The Raleigh Ringers, a handbell choir made up of nearly 20 members and over 400 handbells, gave its spring concert in downtown Raleigh’s Meymandi Concert Hall, an acoustical heaven for the sonorous bells. This is their first home concert of the year after tours throughout April and May from as far north as Baltimore to as far south as Atlanta.
If you’ve never heard handbells before, or if you believe the stereotype that only churches can have handbell choirs, the Raleigh Ringers will certainly wow you. This non-profit, advanced auditioned ensemble plays in a variety of styles, challenging all preconceived notions of bells. They also embody the music they are playing, thinking as one cohesive group in order to tackle the levels of music they program, but adding props and jokes for the audience’s entertainment to keep things from getting dull – as they are sometimes likely to do because of the lengthy setup that each piece requires.
The Ringers began the concert with some contemporary but still reverent music, including a very programmatic work called “Escape Velocity” by Jason W. Krug. This piece painted an image of a space mission, from takeoff all the way to outer space, with very open chords and thought-provoking harmonies. They also played beautiful arrangements of Johann Sebastian Bach’s Fugue in G minor, Ernesto Lecuona’s "Malagueña,"and a combination of Wolfgang Amadeus Mozart’s Requiem and Ludwig van Beethoven’s Fifth Symphony.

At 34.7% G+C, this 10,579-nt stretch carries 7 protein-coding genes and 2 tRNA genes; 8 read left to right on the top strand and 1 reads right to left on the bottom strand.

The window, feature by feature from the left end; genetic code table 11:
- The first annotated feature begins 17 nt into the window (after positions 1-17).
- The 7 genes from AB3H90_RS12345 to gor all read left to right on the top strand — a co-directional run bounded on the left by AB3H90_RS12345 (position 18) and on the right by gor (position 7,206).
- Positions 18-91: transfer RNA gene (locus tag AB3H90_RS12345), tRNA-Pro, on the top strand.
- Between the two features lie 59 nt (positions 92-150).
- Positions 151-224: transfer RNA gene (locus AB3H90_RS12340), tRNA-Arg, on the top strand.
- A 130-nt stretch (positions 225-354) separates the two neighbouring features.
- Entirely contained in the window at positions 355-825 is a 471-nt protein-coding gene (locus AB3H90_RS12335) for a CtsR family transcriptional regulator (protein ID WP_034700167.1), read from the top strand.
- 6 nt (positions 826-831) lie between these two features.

However, the Raleigh Ringers are anything but conventional. After intermission, they entered the stage to fog, laser lights, and rock music for their rock and roll set – complete with rocker wigs, sunglasses, and their own personal security guard and roadies. It might have been a little anticlimactic when they started playing the hard-core rock songs on handbells, but the audience was excited anyway. They played complicated but well-executed arrangements of Journey’s “Don’t Stop Believing” and Led Zeppelin’s “Stairway to Heaven.”
Conductor David M. Harris showed a lot of energy in performance and talked extensively between pieces about the choir’s history, donors, upcoming tours, and past successes, which caused the two-hour concert to drag a little. However, he made sure to announce the next number each time – sometimes talking about some works' evolution for longer than they lasted. This was helpful because the printed program' work-list was not in order.
The Ringers saved their best pieces for last, played as two encores: a rousing rendition of John Phillip Sousa’s “The Stars and Stripes Forever,” which the group will be playing on their July tour to Chautauqua County, New York, and the Trans-Siberian Orchestra’s “Wizards in Winter,” generally played in their holiday concert. The audience ate up every note; one newcomer to the Raleigh Ringers up in the front row was applauding so hard that the conductor recognized him, saying, “You should get a free CD!”
The Raleigh Ringers present music that can be heard nowhere else, contemporary and classical pieces that resonate through the group’s extensive use of bells of varying tones and pitches, chime bars, standing chimes, and percussion. Between the enthusiasm of the ensemble’s members and the power of their music, the Raleigh Ringers have certainly found a home in the hearts of Raleigh audiences in its 22nd year.
The Raleigh Ringers will tour from New York to Florida between July and November; see the Raleigh Ringers’ website for more details. Their next concerts in Meymandi Hall will be their holiday program on December 8th and 9th.